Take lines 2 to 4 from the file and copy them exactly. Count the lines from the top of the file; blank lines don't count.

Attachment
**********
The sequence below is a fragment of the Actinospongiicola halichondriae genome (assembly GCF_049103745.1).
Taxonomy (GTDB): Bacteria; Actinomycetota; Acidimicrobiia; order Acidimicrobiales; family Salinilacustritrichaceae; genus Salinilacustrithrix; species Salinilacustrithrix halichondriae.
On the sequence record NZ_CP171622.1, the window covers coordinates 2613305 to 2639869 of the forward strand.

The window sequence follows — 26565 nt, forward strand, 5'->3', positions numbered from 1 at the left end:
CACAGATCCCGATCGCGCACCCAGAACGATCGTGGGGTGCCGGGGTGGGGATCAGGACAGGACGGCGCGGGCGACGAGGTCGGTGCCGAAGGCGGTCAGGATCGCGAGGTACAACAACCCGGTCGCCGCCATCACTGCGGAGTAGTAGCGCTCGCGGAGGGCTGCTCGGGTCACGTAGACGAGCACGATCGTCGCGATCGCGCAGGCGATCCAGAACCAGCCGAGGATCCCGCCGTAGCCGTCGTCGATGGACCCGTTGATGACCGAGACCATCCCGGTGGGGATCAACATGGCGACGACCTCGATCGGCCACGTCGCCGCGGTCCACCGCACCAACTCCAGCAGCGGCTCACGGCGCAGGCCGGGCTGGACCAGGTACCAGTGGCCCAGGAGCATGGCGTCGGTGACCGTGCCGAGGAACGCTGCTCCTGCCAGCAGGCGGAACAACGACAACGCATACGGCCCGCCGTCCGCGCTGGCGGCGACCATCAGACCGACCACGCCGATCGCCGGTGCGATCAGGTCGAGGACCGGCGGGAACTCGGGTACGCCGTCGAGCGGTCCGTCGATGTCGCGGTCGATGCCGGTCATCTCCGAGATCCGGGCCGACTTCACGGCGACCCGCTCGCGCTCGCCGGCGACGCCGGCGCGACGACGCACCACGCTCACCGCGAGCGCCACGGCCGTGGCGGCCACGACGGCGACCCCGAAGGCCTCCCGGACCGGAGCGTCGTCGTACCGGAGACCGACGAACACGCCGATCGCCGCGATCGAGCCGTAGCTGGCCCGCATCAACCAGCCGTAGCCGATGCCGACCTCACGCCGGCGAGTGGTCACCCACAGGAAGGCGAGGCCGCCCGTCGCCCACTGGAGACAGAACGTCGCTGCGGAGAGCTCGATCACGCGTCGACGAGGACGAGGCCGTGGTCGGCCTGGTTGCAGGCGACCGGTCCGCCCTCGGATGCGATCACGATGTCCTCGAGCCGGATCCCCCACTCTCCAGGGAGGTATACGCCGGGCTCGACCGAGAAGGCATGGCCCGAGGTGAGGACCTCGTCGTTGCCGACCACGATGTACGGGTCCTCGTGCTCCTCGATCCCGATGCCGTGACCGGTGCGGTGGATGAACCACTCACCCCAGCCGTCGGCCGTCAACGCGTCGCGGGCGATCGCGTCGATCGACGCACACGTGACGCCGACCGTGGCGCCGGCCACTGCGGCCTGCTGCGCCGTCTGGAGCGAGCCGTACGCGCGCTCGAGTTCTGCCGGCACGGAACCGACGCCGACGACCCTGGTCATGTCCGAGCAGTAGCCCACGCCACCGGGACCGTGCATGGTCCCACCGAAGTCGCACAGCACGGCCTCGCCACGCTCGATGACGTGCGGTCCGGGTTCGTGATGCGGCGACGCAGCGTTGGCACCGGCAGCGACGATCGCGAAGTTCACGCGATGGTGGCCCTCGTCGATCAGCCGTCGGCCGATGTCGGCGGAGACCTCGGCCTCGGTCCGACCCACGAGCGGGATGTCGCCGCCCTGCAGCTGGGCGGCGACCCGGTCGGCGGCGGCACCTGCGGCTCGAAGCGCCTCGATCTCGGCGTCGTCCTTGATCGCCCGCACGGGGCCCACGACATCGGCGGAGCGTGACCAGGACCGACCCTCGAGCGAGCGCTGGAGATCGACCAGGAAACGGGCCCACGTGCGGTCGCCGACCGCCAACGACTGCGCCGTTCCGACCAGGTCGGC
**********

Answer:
Taxonomy (GTDB): Bacteria; Actinomycetota; Acidimicrobiia; order Acidimicrobiales; family Salinilacustritrichaceae; genus Salinilacustrithrix; species Salinilacustrithrix halichondriae.
On the sequence record NZ_CP171622.1, the window covers coordinates 2613305 to 2639869 of the forward strand.

The window sequence follows — 26565 nt, forward strand, 5'->3', positions numbered from 1 at the left end: